Malaysian opposition figure Anwar Ibrahim has been arrested, his lawyer said on Wednesday, setting the stage for a political showdown that could further rattle the country's financial markets.
The former deputy premier had agreed to meet police on Wednesday on a sodomy complaint lodged by a former aide, and police had warned they would arrest him if he did not show up.
Anwar's lawyers had said he would go to the police for questioning at 0600 GMT, but the arrest came about an hour before that.
"This is most unbecoming," Sankara Nair, Anwar's lawyer, told reporters. "We have agreed to come. This is not right."
Anwar, who is leading a charge by the opposition to seize power by September, is fighting the sodomy accusation, in a replay of scenes from a decade ago when when he was jailed for sodomy and corruption and his political rise snuffed out.
Anwar's supporters have cast the sodomy allegation as an attempt by premier Abdullah Ahmad Badawi's government to prevent the opposition from gaining ground.
The arrest is likely to spark more tremors in financial markets, which have groaned under the weight of a protracted political drama that includes allegations of sex and murder against a senior government politician.
"Investors will probably shy away for a while until these things settle," said Wee Kim Hong, head of research at M&A Securities.
"I don't think anybody will want to commit to a long position for now."
Malaysia's ringgit currency had weakened to 3.2260 to the dollar as of early afternoon from 3.2160 on Tuesday. The stock market was down 0.23 per cent to 1,125.03 points by midday, before news of Anwar's arrest. It has fallen about 5 per cent since the start of July.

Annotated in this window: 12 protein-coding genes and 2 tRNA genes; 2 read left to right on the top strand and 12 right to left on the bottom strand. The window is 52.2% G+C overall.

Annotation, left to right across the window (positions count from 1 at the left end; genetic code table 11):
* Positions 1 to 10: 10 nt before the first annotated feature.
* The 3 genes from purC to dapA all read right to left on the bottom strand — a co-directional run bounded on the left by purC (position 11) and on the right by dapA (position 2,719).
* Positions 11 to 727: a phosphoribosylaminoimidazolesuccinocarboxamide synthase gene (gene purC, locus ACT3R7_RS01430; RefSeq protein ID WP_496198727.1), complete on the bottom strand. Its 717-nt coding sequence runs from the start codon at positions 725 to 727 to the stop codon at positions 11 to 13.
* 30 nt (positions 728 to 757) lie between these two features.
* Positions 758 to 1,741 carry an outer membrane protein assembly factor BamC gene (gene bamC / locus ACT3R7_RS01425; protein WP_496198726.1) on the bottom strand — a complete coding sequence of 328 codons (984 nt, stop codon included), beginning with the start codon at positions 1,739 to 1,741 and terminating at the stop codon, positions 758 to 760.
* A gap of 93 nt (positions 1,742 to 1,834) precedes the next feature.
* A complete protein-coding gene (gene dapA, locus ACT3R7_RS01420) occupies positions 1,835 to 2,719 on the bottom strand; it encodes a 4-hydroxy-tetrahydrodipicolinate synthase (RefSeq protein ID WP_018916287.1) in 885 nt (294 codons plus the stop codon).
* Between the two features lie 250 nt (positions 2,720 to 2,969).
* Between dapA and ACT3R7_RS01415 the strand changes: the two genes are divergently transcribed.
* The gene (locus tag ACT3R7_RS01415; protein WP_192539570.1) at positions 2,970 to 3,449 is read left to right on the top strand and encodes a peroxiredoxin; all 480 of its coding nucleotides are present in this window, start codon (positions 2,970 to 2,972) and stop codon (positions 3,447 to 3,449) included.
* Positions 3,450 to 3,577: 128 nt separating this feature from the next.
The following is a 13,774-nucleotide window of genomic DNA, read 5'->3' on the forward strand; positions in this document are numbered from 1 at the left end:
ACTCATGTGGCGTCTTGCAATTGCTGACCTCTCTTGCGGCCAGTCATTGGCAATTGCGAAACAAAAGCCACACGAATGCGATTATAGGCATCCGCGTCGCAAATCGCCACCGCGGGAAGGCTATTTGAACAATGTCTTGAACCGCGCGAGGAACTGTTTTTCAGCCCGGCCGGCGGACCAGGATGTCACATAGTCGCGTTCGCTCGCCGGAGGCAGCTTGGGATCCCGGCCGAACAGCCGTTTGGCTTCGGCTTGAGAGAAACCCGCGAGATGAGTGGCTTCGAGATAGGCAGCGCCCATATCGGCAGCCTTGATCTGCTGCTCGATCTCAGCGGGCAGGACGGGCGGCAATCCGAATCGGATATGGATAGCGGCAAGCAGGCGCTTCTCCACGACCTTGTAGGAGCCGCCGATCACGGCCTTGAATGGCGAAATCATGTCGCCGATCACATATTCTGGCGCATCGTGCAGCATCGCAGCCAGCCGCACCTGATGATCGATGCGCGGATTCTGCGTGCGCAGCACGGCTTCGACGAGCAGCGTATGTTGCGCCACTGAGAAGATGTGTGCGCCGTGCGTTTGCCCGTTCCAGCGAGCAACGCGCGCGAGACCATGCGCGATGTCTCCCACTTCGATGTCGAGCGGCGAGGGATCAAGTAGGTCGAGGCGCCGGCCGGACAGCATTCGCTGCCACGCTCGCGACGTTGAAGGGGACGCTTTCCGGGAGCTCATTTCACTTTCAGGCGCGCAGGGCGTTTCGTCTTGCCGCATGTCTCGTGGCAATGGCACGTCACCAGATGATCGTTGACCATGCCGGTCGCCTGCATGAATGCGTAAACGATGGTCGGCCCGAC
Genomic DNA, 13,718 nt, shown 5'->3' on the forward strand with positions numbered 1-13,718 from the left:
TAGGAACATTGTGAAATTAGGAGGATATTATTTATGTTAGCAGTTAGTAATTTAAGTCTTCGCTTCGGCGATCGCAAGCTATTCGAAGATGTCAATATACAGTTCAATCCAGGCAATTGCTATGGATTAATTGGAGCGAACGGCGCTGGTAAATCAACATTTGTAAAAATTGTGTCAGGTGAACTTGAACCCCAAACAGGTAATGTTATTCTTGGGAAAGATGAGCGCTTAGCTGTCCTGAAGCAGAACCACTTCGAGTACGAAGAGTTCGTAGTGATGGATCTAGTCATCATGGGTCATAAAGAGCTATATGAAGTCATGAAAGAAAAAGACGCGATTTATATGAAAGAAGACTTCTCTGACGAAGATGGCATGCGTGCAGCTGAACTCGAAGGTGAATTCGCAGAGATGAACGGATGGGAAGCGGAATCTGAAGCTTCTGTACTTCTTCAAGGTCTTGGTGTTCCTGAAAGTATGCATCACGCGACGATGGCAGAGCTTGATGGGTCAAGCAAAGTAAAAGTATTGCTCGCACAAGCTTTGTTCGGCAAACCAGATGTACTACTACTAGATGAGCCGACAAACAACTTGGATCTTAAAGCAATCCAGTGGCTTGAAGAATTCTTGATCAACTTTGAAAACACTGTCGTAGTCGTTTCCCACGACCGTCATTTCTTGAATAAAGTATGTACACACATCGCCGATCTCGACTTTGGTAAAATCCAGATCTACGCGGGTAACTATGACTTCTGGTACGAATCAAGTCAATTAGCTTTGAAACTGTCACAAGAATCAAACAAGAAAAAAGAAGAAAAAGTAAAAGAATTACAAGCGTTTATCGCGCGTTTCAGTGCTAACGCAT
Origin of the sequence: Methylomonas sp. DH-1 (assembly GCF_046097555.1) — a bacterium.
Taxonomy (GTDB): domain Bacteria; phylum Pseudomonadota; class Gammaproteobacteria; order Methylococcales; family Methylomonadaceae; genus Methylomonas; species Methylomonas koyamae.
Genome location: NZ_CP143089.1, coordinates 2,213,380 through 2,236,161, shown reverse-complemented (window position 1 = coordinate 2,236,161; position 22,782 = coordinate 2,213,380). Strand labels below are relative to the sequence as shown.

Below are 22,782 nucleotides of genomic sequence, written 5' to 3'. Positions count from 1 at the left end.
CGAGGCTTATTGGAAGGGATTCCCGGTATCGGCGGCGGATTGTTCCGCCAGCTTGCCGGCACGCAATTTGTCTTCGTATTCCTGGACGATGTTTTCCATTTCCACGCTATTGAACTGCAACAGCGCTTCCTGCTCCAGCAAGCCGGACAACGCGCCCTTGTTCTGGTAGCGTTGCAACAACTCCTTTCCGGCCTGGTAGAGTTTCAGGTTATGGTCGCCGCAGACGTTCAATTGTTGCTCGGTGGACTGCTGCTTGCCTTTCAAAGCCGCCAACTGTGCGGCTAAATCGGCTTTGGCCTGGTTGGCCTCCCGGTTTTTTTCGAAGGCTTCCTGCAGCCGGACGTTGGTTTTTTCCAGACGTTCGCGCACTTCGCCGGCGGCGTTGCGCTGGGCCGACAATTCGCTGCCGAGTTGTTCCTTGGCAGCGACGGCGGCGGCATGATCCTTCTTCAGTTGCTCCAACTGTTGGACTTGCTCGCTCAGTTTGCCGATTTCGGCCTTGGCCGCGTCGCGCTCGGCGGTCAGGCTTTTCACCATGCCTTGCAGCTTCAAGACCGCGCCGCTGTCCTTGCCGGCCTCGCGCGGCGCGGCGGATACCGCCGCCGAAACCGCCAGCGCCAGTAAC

The authorities sealed off roads to the police headquarters where Anwar had been brought, while a water cannon was on standby and a helicopter circled overhead, as the authorities braced for a possible repeat of 1998 protests.
Anwar's arrest then brought tens of thousands onto the streets.
He was sacked as deputy prime minister in 1998 and later jailed for corruption and sodomy after leading street protests against then premier Mahathir Mohamad's government during the Asian financial crisis.
The supreme court overturned the sodomy conviction six years later.
Anwar had earlier on Monday appealed for his supporters to remain calm if he was arrested.
"I appeal to them to exercise patience and let us deal with this according to standard procedures," he said.
"We will challenge on every ground."
He was speaking to reporters after meeting anti-corruption agency officials over his claim the attorney-general and police chief fabricated evidence in his assault case a decade ago.
Abdullah's Barisan Nasional coalition is still trying to recover from a disastrous showing in a March general election, where it lost its two-thirds parliamentary majority and ceded five states to the opposition.
Anwar was barred from standing in that election, but hopes a resurgent opposition can force a new vote for which he will be eligible.
Public anger against rising prices and a series of political dramas have added to the government's unpopularity.